Dr. Marcelo Oliva, professor at the University of Antofagasta and IMO researcher, observes that the new system represents, “new alternatives for marine sciences research in the north of Chile, allowing our university to keep the standard of excellence in oceanographic research it enjoys today.” Additionally, Dr. Oliva remarked that even though “installing and maintaining stable oceanographic equipment in the Atacama Trench, at a depth of over 8,000 meters,” will pose a great challenge, “this effort will result in a great gain of new knowledge since the biological, physicochemical, geological, geophysical, and seismic processes taking place in that area are almost utterly unknown as of today.”
Finally, asked about the features of this system, which will be installed off the coast of Chile’s Norte Grande, Dr. Oliva pointed out that, since it will be located in the Atacama Trench, “where the Nazca’s plate subduction under the South American plate is located (which is what causes major earthquakes), the system will monitor the events that are occurring in that area, thus placing us in a significant position when it comes to the study of the deep sea.”
Meanwhile, Dr. Daniel Melnick, professor at the Austral University of Chile and director of Cyclo Millennium Nucleus, emphasized the importance of this achievement by noting, “The technological challenge that needs to be surmounted in order to install such a massive instrumental network will pay off in the acquisition of very important unheard-of knowledge, especially that which is linked to the potential development of a tsunami early warning system, which would be a significant watershed both for marine geophysics and the other disciplines related to the project.” On top of that, Dr. Melnick added, “One of the most remarkable aspects of this project is its interdisciplinary character. Neither should we forget the great network of international contributors taking part in it.”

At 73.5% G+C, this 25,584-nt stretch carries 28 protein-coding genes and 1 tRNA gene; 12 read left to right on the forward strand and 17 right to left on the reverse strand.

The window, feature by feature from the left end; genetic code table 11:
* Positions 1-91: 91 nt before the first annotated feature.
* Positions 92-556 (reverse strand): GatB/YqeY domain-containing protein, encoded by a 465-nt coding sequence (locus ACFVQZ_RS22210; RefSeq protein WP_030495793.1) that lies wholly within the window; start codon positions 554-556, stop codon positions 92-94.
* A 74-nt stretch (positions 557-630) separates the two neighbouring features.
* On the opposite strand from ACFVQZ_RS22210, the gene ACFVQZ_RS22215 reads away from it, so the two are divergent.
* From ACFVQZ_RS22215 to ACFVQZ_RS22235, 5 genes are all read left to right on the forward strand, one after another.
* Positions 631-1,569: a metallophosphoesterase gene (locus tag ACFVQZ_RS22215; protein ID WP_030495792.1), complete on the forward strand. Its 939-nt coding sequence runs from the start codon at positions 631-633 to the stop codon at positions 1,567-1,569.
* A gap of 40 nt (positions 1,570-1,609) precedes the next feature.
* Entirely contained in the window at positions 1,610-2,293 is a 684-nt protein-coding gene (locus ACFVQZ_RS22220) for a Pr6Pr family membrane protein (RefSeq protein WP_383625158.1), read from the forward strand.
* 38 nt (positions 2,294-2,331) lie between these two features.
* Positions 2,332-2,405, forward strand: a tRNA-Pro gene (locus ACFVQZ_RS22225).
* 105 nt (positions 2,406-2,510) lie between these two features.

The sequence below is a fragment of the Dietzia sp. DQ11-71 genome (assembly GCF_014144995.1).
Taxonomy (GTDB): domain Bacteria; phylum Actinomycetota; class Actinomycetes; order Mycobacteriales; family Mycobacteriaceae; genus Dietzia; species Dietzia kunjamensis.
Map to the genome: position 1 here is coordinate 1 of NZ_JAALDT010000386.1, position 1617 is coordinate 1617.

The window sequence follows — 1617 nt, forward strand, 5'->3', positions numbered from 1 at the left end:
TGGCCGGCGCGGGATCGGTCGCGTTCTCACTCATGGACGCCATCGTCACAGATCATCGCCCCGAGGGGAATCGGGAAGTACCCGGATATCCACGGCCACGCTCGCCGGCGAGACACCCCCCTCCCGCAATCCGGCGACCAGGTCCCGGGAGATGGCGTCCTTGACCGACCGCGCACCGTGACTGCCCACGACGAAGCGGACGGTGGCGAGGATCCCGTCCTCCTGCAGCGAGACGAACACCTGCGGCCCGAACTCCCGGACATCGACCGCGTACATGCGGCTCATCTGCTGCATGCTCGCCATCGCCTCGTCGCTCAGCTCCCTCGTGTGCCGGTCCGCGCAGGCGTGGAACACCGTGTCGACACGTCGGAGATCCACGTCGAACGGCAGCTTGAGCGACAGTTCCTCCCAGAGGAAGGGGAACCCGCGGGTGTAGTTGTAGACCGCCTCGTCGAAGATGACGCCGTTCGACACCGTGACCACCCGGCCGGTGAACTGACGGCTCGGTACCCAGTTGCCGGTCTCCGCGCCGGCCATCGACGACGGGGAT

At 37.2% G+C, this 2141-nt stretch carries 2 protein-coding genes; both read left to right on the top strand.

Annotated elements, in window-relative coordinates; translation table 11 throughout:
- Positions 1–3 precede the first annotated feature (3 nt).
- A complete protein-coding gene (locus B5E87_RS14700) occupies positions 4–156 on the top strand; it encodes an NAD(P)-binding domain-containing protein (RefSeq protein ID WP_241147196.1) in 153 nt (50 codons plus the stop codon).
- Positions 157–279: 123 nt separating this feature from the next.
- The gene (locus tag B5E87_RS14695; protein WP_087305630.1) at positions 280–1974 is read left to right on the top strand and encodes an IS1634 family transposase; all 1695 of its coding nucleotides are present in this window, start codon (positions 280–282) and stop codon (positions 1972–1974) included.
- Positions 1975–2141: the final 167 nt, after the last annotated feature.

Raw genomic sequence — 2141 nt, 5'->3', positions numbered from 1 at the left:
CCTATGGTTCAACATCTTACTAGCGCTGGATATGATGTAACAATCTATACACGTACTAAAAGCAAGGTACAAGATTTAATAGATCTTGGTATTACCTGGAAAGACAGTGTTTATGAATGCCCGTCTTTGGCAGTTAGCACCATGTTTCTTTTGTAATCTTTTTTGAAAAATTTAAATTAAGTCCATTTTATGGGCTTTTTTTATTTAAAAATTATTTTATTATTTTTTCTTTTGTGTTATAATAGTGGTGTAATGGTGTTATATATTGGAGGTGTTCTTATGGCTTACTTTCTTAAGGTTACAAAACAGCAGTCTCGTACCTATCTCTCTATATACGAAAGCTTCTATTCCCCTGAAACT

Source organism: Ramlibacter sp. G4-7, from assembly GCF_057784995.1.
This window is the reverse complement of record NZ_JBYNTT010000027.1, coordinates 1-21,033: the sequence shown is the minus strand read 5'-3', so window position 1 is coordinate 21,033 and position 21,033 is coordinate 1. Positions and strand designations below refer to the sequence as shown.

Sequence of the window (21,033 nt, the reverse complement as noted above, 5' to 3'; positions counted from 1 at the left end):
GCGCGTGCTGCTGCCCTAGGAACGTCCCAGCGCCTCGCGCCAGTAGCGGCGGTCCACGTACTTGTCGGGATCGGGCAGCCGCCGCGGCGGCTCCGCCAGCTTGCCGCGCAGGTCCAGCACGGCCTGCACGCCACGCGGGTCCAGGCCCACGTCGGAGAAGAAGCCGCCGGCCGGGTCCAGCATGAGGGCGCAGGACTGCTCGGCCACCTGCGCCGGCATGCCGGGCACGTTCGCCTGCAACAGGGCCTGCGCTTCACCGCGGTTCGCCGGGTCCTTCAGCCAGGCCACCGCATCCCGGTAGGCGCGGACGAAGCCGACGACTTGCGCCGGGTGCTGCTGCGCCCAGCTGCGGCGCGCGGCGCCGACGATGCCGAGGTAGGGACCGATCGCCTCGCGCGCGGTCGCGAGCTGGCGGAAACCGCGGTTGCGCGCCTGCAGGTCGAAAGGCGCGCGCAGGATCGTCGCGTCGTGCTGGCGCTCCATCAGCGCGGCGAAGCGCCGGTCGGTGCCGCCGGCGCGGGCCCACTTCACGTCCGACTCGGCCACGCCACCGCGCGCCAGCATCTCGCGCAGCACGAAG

Dr. Juan Díaz, professor at the School of Marine Sciences of the Pontifical Catholic University of Valparaíso, pointed out the “marvelous opportunity that it is for professors and students to have access to deep-sea observation technologies. This will result in greater motivation among students, especially when we consider the worldwide health crisis we are facing today.” Additionally, Dr. Díaz noted “the importance of being able to observe crust deformations produced by seismic cycles,” an aspect that will be studied in more depth thanks to this new piece of equipment. Lastly, Dr. Díaz remarked, “the various instruments that will be installed in the deep sea will make it possible to correlate several variables in order to verify the relation among different processes, many of which have probably not been described yet.”
In the final analysis, just like Dr. Osvaldo Ulloa, professor at the University of Concepción and IMO’s director, points out, “this observing system will place Chile at the world’s forefront of deep-sea research, not only in connection with oceanography but also with seismology.”